Something in the atmosphere: Ann Cleeves at Mostly Books

It can be a long journey to becoming a household name as a writer. But for Ann Cleeves, who has been writing about a book a year since she was first published in 1986, it also involved a thirteen-hour rough ferry crossing from Aberdeen to the Shetland Islands and a lot of cooking for birdwatchers.

It was finally ‘Raven Black’ the first of her stories set in the Shetland Islands that became her ‘breakthrough novel’ – earning her a Gold Dagger (the Duncan Lawrie International Dagger) from the Crime Writers’ Association.

As well as describing the inspiration behind many of her books at an event at Mostly Books on Wednesday evening, she described the amazingly rapid speed with which her Vera Stanhope series came to the television. It all hapened so fast, once the decision was made, that she thinks of the woman who made it all happen as her fairy godmother.

Not content with having one of her detectives brought to life on the small screen, she now has two - with her Jimmy Perez 'Shetland' Quartet to be televised in November.

So what is it about Ann Cleeve’s books that have made them the ‘must have’ for small screen detective dramas?
Ann told the Mostly Books audience she thought a lot of it was actually down to an error.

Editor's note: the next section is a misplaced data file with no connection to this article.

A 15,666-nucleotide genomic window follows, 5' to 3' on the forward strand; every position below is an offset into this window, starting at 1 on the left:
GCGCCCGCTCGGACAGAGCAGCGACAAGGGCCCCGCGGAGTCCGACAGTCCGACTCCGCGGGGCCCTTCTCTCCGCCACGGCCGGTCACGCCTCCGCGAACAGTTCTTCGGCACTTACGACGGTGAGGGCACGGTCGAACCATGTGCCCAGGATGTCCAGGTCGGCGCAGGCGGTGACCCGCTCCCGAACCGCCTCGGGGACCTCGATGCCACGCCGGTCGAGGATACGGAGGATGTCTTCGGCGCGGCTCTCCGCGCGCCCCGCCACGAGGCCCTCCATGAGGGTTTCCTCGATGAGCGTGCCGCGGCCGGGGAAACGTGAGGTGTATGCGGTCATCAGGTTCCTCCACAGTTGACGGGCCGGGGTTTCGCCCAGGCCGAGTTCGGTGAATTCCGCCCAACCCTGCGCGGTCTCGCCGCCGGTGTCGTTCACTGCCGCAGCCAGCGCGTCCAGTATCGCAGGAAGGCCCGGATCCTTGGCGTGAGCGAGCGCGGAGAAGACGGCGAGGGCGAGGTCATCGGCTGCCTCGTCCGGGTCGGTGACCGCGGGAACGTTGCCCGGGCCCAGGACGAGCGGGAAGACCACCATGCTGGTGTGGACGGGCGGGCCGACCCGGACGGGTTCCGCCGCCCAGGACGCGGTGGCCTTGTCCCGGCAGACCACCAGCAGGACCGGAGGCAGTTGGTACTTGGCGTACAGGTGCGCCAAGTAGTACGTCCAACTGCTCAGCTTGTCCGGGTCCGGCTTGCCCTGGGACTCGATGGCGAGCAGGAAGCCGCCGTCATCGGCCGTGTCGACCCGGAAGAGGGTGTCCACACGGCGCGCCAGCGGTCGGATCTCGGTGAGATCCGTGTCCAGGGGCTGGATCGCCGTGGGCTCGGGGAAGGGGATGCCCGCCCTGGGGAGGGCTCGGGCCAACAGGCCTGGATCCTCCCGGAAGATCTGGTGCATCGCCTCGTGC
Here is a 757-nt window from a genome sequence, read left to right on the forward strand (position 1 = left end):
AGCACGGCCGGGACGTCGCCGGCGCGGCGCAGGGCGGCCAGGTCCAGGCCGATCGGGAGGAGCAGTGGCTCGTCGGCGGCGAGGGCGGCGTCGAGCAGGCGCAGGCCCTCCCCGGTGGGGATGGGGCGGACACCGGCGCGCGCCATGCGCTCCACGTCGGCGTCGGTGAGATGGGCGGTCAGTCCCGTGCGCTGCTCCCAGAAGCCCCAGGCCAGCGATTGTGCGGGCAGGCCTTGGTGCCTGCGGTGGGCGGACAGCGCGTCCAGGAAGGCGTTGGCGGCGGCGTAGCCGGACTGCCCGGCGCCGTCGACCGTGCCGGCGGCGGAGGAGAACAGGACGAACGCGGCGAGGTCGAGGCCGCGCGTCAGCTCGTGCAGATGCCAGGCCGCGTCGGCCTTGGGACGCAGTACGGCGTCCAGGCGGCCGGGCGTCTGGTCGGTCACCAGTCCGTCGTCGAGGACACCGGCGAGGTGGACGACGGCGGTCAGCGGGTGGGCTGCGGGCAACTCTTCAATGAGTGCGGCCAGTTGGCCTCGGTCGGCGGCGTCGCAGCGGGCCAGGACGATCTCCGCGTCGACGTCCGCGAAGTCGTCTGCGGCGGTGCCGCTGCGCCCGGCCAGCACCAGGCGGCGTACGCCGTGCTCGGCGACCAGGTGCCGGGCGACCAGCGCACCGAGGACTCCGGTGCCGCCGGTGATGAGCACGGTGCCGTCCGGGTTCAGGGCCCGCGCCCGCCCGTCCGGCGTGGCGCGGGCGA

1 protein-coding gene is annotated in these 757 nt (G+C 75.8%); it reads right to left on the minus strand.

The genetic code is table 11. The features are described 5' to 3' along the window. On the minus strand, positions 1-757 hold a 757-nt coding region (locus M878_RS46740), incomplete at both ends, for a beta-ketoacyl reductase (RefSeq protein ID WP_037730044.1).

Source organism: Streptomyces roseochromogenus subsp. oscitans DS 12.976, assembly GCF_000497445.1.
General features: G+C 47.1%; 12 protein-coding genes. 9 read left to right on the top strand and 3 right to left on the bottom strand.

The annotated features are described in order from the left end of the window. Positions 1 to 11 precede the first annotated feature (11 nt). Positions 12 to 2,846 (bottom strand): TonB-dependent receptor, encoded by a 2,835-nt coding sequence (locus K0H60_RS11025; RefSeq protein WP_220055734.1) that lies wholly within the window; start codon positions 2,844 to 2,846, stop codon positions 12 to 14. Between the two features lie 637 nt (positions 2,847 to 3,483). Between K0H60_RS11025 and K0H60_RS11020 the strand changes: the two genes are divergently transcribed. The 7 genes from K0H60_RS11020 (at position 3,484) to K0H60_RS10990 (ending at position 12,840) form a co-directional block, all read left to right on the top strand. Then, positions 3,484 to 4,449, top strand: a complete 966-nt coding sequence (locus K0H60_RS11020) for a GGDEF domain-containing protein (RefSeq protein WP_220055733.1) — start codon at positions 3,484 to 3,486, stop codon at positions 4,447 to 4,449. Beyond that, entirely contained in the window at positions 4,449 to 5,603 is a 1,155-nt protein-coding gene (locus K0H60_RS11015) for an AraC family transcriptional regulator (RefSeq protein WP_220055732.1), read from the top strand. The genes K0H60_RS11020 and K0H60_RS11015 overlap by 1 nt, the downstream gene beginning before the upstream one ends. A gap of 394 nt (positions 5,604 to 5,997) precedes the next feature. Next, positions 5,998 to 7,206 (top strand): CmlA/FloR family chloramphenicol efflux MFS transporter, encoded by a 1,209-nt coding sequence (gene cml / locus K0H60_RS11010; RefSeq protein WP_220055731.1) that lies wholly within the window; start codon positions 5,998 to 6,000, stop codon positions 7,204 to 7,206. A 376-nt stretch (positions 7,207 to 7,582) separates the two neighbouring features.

‘My publisher made an error with the first Vera Stanhope story ‘Crow Trap’, which meant it never made it into the publisher’s catalogue so not many people were ever aware of it. Many of the books made their way to remainder shops, which was where a scriptwriter bought one to take for a holiday read when she was looking for a book to adapt for television which had a strong female police detective.’
We think there might be a lot more to it than that as Ann Cleeves is definitely one of those authors worth discovering if you like a proper whodunit. 

As well as being able to weave a first-rate mystery, her cast of characters are well-drawn, and, as with both the Vera Stanhope series set in Northumberland and the Shetland series, the sense of place is strong.
Just about the only thing Ann insisted on when she was involved with the television production was that they actually visit Northumberland and many of the places that feature in the stories.

Some of the Shetland-set series was also filmed on the islands, with great support from the Shetland Islands Council. Of course it remains to be seen if the series makes people also want to visit the place, but we have it from Ann that the boat crossing these days is a breeze.

1 comment:

  1. I left Mostly Books having decided that Shetland will definately be on my visit list. Thanks for a brilliant evening.